2020. augusztus 13. csütörtök
IDŐJÁRÁS - OMSZ angol nyelvű folyóirat

Vol. 124, No. 2 * April - June 2020

Quarterly Journal of Hunarian Meteorological Service

Special issue: Climate change and adaptation
Guest Editor: Rita Pongrácz

letöltés [pdf: 4182 KB]
Changing climatic sensitivity and effects of drought frequency on the radial growth of Fagus sylvatica at the xeric frontiers of Central Europe
Balázs Garamszegi, Miklós Kázmér, László Kolozs, and Zoltán Kern
 PDF (3987 KB)   |   Abstract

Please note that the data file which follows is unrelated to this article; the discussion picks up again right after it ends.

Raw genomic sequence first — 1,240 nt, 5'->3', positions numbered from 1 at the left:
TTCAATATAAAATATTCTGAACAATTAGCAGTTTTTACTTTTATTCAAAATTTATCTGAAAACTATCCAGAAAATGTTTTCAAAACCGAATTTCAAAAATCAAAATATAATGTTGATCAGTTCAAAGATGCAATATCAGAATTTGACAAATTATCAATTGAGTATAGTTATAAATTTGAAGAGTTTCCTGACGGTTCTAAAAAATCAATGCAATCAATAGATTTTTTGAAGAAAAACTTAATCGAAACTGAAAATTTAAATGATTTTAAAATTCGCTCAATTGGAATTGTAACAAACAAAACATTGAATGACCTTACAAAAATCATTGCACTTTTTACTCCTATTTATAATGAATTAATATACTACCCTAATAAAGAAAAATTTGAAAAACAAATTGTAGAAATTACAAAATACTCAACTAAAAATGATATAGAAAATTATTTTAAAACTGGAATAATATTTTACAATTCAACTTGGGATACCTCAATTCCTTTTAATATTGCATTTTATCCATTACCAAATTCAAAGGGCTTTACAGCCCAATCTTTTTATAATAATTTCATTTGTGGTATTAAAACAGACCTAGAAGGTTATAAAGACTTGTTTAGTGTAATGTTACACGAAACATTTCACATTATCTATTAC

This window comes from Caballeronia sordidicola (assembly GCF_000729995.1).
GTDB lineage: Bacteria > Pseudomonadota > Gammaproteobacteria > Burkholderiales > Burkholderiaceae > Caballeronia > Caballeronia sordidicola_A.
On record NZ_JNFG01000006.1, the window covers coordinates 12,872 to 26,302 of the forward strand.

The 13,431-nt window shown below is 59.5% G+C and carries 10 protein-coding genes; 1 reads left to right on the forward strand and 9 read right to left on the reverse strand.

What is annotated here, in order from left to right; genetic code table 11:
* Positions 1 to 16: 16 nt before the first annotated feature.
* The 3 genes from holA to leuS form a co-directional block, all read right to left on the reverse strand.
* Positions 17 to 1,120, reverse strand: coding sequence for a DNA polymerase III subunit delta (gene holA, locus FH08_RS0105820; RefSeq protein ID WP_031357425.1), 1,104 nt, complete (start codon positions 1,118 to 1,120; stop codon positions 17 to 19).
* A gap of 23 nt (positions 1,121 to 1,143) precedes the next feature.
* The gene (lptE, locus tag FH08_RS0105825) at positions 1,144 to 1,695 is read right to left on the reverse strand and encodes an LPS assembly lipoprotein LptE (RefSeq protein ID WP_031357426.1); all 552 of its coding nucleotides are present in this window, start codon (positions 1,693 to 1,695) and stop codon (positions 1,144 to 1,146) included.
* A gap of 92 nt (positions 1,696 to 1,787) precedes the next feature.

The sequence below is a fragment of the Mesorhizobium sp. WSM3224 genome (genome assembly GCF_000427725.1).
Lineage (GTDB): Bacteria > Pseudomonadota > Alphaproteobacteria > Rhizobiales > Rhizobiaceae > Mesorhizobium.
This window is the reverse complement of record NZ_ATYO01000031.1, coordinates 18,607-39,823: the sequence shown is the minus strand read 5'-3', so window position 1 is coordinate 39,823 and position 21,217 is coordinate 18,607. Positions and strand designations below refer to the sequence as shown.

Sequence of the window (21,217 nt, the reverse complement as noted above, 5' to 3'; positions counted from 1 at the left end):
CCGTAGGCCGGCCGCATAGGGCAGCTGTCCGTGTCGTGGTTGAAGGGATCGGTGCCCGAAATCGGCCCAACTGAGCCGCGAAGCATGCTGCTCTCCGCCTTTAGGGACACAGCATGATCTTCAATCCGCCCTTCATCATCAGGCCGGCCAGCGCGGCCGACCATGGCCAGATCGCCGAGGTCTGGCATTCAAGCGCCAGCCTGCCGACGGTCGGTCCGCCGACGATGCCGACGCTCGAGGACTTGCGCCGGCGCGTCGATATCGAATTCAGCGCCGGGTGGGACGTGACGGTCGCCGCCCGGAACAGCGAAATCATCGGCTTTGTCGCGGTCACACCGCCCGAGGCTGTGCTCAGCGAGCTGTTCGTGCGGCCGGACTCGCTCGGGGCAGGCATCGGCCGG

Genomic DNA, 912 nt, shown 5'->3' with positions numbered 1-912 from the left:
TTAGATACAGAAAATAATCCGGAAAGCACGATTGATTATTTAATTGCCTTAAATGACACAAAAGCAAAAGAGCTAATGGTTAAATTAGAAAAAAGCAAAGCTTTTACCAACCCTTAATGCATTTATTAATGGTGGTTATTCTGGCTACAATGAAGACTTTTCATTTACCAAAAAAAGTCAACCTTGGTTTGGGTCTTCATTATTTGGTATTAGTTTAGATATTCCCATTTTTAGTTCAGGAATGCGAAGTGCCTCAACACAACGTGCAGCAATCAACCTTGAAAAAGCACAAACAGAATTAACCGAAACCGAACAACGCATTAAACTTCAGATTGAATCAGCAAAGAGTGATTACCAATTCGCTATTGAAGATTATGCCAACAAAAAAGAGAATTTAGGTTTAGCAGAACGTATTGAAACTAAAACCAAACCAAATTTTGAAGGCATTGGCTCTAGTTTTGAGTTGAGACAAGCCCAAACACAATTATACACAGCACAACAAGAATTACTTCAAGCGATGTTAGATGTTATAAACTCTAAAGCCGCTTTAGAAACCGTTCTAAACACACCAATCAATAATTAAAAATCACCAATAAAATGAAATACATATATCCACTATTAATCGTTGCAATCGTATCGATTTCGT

The influence of climate on the vitality and growth of European beech (Fagus sylvatica L.) has become a focus of forest research over the last decade. Beech locally reaches its continental xeric limit in Hungary within its European distribution area, giving a unique opportunity to study the climatic sensitivity of the species, based on tree-ring analysis. A comparison of four geographically and climatically different sites is presented from Hungary, combining data collected on stand level with systematic forest inventory plots. Tree-ring width chronologies covering the past 90–100 years of the lifetime of mature and middle-aged trees and different climatic variables were used to evaluate the growth-climate relationships and recent growth trends of the selected beech stands by multivariate regression analysis. Strong relationships were found between annual radial growth and (mainly water availability related) meteorological variables of the vegetation season, exceeding previous results from elsewhere in Europe. A clear spatiotemporal variability of the growth sensitivity was also revealed, following a (climatic) gradient from the northern to the southwestern parts of the country. In the northern sites, climatic sensitivity was found to be more fluctuating, while southwestern sites facing more continuous effects of changing climatic conditions seem to show weakening correlation over time. Trends of relative basal area increments and climatic sensitivity of growth over the past decades may be due to unfavorable climatic changes, though extreme and recurrent drought events superimposed on the long-term trends seem to have a decisive impact on growth patterns and associated resilience of beech.

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